In January 2006, Laini first noticed a lump in her breast at age 35. Initially, she ignored the warning signs because she optimistically assumed the lump was just “a benign cyst like her mother occasionally had.” She was reluctant to seek medical advice because she did not have health care insurance at the time and did not want to incur any “unnecessary” expenses. A few months later, Laini started a new job which provided health care insurance. By that time, the small lump on her breast had tripled in size and she began to feel a pain in her armpit. Although she remained hopeful that this was not a serious matter, she made an appointment to see a primary care physician to seek treatment for the pain. Unfortunately, a biopsy confirmed the worst news, the small lump that she noticed several months before was actually a malignant (cancerous) tumor. The pain in her armpit indicated that the breast cancer had already spread to her lymph nodes and likely to other parts of her body.
Throughout her three-year fight with cancer, Laini rarely received “good news” from her doctors because there are few treatment options for the type of breast cancer that she had—triple negative breast cancer (TNBC)—an aggressive form of breast cancer most commonly found in young African-American women. In fact, African-American women are roughly 2X more likely to have triple-negative breast cancer than white women. Even though white women are more likely to develop breast cancer than black women, black women are more likely to die from the disease.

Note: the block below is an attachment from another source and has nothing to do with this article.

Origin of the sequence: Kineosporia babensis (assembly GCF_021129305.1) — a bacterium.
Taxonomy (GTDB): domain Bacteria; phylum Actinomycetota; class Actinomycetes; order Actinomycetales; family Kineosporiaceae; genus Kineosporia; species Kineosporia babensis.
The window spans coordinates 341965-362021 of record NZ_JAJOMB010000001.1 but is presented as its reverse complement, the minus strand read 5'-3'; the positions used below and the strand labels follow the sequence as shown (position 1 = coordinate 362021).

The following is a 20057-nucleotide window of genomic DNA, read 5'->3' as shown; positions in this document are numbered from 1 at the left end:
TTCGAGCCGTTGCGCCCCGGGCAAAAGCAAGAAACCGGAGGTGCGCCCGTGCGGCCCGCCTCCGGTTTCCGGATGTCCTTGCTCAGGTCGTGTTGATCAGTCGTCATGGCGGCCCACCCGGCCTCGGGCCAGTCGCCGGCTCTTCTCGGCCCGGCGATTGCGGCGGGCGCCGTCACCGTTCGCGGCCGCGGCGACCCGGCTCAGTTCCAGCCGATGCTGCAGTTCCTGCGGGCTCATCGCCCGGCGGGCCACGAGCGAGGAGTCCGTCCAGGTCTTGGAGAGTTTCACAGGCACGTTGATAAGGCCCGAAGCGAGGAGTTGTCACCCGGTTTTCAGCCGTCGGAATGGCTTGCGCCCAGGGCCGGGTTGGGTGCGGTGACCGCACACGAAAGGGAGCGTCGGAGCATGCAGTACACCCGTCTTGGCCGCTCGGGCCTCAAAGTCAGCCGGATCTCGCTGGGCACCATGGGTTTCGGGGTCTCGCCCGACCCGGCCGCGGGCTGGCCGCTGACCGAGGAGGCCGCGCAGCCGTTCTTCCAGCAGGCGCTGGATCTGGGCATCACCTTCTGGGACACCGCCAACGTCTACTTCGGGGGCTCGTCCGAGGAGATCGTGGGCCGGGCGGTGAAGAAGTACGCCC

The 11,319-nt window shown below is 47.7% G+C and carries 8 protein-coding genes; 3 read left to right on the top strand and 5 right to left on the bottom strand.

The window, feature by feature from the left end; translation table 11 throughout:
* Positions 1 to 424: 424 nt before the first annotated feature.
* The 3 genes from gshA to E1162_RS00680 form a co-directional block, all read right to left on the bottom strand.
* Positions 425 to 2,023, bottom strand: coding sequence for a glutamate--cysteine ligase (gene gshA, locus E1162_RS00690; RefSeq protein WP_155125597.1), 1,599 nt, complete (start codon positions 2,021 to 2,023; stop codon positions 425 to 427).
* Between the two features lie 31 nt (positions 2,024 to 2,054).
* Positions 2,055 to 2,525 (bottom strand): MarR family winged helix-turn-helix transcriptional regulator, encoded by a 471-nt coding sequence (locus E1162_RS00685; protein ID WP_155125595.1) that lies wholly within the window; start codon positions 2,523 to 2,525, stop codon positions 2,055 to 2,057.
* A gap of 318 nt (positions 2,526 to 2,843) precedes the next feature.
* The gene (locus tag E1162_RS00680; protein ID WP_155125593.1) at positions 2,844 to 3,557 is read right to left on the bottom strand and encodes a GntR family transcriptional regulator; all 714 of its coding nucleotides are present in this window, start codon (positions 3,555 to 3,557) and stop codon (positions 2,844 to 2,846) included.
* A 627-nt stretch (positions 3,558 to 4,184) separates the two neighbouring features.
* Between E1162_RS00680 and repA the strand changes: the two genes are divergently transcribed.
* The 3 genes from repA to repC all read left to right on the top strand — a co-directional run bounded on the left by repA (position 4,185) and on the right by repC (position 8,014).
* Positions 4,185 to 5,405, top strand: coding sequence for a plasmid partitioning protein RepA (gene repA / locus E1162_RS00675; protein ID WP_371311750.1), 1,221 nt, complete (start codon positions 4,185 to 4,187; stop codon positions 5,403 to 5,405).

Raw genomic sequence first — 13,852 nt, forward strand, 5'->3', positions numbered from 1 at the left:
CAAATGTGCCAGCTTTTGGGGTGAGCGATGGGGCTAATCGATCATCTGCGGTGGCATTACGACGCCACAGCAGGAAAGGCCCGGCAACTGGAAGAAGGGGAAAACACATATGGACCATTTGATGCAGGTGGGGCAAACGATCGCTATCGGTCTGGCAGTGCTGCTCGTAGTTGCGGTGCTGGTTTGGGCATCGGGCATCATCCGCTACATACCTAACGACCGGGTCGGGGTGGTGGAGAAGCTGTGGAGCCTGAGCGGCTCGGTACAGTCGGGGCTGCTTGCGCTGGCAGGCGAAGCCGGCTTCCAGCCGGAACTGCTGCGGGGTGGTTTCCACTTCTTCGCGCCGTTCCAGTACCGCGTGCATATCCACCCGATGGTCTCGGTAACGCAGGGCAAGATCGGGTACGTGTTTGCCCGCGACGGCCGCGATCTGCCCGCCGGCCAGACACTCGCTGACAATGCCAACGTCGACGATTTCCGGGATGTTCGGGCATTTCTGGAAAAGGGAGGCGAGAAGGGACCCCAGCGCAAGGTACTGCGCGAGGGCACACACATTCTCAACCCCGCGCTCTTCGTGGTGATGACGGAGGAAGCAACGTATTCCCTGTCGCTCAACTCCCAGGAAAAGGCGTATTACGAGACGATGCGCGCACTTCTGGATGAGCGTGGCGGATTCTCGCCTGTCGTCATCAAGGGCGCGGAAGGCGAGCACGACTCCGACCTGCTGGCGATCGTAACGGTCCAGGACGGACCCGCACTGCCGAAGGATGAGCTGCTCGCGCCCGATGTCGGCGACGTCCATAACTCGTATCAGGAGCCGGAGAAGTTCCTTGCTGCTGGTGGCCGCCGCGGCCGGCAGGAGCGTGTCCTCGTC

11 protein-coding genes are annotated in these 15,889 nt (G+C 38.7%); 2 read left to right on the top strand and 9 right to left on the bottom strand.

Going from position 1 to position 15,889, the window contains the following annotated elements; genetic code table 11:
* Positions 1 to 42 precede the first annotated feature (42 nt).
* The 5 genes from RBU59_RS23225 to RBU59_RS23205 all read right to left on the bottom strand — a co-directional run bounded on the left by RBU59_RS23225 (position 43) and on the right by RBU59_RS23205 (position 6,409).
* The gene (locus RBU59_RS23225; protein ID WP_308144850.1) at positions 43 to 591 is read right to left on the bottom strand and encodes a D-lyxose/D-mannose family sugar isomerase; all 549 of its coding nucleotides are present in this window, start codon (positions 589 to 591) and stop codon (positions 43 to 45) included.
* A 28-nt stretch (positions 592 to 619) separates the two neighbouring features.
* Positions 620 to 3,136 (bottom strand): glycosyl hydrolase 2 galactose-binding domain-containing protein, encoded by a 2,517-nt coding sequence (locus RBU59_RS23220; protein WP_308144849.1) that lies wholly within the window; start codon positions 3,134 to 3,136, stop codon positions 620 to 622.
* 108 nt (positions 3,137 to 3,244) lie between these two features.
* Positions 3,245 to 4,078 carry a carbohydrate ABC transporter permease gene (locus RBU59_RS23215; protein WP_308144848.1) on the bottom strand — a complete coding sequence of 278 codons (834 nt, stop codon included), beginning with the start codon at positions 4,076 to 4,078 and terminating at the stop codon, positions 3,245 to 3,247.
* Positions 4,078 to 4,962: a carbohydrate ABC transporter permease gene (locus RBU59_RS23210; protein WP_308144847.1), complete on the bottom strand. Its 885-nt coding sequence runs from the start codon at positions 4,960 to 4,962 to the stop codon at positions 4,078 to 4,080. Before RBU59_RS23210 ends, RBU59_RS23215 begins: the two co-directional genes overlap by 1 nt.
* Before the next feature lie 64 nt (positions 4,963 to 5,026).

Despite her prognosis, Laini remained hopeful and spent most of her time doing what she liked to do most—helping others—just as she did before. After all, Laini had 9 godchildren, 3 mentees and a host of family and friends to care for. Throughout her life, she loved young people in general, but she was especially drawn to young girls that needed spiritual, social and emotional guidance and to those that just needed to be encouraged in excelling in their goals. She mentored many by attending their sporting events, tutoring, counseling and providing special outings for them to gain greater exposure to life. Despite never having children of her own, on Mother’s Day, 2009, Laini was honored as “Mother of the Year” by her Valley Kingdom Ministries International church family due to her continued involvement with the youth in her community.
Through faith and perseverance, Laini lived nearly three years longer than predicted. She made the most of her time by coordinating special events for family, friends and church members; spreading the word about TNBC through TV and book interviews; and she even made time to travel to Washington, DC to witness President Obama’s Inauguration. Laini demonstrated a passion for life and for helping others. Laini Fluellen Charities, Inc. was created, in part, to continue her passionate works.
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Written by Tranece Artis
Executive Director, Laini Fluellen Charities, Inc.